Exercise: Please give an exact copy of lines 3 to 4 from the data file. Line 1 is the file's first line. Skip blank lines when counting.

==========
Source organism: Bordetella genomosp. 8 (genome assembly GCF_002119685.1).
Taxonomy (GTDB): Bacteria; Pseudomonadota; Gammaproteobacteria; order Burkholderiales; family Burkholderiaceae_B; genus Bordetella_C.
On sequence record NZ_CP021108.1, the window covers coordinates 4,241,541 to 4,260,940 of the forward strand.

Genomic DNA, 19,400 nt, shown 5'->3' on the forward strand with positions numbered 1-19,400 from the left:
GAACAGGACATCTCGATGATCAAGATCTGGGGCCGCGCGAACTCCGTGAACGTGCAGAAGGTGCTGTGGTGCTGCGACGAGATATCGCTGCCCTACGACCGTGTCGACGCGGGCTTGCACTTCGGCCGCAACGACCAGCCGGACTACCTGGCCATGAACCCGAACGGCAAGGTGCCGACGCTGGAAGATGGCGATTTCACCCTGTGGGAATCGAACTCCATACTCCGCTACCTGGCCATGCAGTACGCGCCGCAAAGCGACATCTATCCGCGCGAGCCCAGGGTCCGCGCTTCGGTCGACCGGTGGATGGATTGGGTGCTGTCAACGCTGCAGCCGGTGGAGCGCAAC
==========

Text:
On sequence record NZ_CP021108.1, the window covers coordinates 4,241,541 to 4,260,940 of the forward strand.

Genomic DNA, 19,400 nt, shown 5'->3' on the forward strand with positions numbered 1-19,400 from the left: